Remembering the History of Discipline & Morality in the Military

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Published on: August 20, 2014

AUGUST 17, 1955, President Eisenhower authorized the code of conduct for U.S. soldiers, which stated:

“I serve in the forces which guard my country and our way of life. I am prepared to give my life in their defense…

If captured…I will accept neither parole nor special favors from the enemy…

I will never forget I am an American fighting man, responsible for my actions and dedicated to the principles which made my country free.

I will trust in my God and in the United States of America.”

In 1947, the U.S. Corp of Cadets required:

“Attendance at chapel is part of a cadet’s training; no cadet will be exempted. Each cadet will receive religious training in one of the three particular faiths: Protestant, Catholic or Jewish.”

In 1949, the U.S. Naval Academy required:

“All Midshipmen, except those on authorized outside church parties, shall attend Sunday services in the chapel.”

President Woodrow Wilson gave the order, January 20, 1918:

“The President, commander in chief of the Army and Navy, following the reverent example of his predecessors, desires and enjoins the orderly observance of the Sabbath by the officers and men in the military and naval service of the United States.

The importance for man and beast of the prescribed weekly rest, the sacred rights of Christian soldiers and sailors, a becoming deference to the best sentiment of a Christian people, and a due regard for the Divine Will demand that Sunday labor in the Army and Navy be reduced to the measure of strict necessity.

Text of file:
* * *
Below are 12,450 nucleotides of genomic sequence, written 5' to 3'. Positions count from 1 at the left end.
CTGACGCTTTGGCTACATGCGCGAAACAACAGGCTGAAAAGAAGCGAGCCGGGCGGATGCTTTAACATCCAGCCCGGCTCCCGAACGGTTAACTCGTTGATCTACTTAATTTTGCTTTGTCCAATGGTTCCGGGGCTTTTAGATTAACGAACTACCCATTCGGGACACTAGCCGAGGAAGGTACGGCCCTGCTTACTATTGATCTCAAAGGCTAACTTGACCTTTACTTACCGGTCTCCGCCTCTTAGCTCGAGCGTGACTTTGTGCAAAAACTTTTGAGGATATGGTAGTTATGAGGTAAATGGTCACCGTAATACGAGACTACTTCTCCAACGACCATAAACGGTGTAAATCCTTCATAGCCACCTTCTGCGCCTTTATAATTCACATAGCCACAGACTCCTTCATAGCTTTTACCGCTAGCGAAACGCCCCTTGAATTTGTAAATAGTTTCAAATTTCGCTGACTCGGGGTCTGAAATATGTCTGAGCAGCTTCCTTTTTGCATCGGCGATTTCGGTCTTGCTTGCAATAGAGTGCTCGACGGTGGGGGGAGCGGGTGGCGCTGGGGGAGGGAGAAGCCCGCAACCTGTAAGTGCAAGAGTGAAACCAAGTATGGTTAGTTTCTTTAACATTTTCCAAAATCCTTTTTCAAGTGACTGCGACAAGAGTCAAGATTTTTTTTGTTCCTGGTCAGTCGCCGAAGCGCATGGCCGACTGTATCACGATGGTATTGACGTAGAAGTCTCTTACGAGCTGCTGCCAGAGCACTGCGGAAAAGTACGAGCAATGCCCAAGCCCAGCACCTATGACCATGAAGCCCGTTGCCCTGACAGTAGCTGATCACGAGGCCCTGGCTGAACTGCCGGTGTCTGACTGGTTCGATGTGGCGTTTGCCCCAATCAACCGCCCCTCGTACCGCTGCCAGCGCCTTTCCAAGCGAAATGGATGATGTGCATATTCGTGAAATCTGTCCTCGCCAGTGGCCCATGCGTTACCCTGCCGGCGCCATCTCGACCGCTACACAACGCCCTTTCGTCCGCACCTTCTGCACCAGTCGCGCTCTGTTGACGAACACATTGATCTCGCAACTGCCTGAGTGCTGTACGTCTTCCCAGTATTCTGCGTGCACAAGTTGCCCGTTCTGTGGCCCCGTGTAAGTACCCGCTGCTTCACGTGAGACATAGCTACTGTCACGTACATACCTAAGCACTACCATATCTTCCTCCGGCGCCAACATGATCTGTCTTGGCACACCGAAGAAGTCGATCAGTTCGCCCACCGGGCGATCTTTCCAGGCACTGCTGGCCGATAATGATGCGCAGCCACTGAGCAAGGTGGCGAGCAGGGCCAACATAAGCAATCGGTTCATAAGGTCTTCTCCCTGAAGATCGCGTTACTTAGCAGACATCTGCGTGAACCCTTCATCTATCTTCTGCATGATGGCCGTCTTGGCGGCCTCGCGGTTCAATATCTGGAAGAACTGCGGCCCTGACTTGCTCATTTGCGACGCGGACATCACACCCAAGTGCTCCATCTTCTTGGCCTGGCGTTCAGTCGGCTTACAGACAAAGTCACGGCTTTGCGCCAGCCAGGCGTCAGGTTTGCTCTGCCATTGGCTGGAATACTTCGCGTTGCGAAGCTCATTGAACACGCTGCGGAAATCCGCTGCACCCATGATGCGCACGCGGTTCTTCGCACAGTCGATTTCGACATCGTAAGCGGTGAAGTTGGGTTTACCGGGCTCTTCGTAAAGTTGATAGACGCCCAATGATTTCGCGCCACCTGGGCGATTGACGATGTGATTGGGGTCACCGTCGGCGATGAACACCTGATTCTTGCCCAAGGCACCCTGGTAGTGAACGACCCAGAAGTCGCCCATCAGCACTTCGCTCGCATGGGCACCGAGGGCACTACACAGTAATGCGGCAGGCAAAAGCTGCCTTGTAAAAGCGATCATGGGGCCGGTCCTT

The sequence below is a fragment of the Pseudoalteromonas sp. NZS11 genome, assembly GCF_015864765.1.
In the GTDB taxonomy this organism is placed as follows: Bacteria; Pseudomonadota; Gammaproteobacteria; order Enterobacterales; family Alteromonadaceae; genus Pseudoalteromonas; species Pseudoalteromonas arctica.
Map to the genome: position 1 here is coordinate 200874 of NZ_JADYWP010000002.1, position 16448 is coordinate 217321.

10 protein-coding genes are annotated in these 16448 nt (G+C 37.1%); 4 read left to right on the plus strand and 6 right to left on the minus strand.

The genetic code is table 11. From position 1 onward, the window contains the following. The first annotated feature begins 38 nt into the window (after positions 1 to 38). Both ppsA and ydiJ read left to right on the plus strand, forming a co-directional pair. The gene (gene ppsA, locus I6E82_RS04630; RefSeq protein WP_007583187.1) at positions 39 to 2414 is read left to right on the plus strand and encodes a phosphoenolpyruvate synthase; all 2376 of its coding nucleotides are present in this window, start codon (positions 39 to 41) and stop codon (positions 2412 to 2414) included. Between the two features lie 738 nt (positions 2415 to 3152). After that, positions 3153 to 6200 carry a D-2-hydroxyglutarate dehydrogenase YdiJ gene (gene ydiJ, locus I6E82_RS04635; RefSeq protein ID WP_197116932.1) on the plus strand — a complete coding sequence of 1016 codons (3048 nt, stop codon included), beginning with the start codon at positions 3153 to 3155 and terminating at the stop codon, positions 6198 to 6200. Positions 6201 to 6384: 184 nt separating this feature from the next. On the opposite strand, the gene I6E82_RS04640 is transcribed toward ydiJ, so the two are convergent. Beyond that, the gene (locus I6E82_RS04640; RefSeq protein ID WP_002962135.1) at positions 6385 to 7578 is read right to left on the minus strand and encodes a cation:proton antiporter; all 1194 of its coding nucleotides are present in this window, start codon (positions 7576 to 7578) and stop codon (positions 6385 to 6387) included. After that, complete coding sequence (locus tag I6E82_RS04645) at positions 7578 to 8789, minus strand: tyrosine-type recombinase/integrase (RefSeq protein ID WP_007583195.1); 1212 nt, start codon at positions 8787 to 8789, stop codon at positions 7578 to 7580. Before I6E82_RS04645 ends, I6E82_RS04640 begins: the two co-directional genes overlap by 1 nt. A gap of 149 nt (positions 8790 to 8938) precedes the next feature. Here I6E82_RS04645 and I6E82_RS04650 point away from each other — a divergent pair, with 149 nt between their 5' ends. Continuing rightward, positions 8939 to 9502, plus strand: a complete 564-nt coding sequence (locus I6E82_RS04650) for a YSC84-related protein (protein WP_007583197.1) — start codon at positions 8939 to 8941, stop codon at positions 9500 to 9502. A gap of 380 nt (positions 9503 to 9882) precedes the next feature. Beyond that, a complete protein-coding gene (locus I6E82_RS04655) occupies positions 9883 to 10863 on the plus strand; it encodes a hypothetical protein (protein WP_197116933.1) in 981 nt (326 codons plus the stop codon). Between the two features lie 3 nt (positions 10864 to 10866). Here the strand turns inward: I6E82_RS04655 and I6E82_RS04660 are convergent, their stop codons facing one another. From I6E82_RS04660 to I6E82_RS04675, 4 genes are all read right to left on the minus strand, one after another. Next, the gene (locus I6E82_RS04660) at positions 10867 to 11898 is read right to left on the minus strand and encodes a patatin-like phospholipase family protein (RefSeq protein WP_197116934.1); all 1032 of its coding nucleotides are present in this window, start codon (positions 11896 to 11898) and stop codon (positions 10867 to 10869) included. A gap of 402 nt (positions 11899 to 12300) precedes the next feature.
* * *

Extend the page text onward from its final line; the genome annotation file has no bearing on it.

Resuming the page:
Such an observance of Sunday is dictated by the best traditions of our people and by the convictions of all who look to Divine Providence for guidance and protection, and, in repeating in this order the language of President Lincoln, the President in confident that he is speaking alike to the hearts and to the consciences of those under his authority.”

Presidemt Benjamin Harrison ordered, June 7, 1889:

“In November, 1862, President Lincoln quoted the words of Washington to sustain his own views, and announced in a general order that –

‘The President, Commander in Chief of the Army and Navy, desires and enjoins the orderly observance of the Sabbath by the officers and men in the military and naval service.

The importance for man and beast of the prescribed weekly rest, the sacred rights of Christian soldiers and sailors, a becoming deference to the best sentiment of a Christian people, and a due regard for the divine will demand that Sunday labor in the Army and Navy be reduced to the measure of strict necessity.’…

To recall the kindly and considerate spirit of the orders issued by these great men in the most trying times of our history, and to promote contentment and efficiency, the President directs that Sunday morning inspection will be merely of the dress and general appearance.”

On November 15, 1862, President Lincoln ordered:

“The discipline and character of the national forces should not suffer nor the cause they defend be imperiled by the profanation of the day or name of the Most High.”

Lincoln continued:

“‘At this time of public distress,’ adopting the words of Washington in 1776, ‘men may find enough to do in the service of God and their country without abandoning themselves to vice and immorality.’ The first general order issued by the Father of his Country after the Declaration of Independence indicates the spirit in which our institutions were founded and should ever be defended:

‘The General hopes and trusts that every officer and man will endeavor to live and act as becomes a Christian soldier defending the dearest rights and liberties of his country.’”

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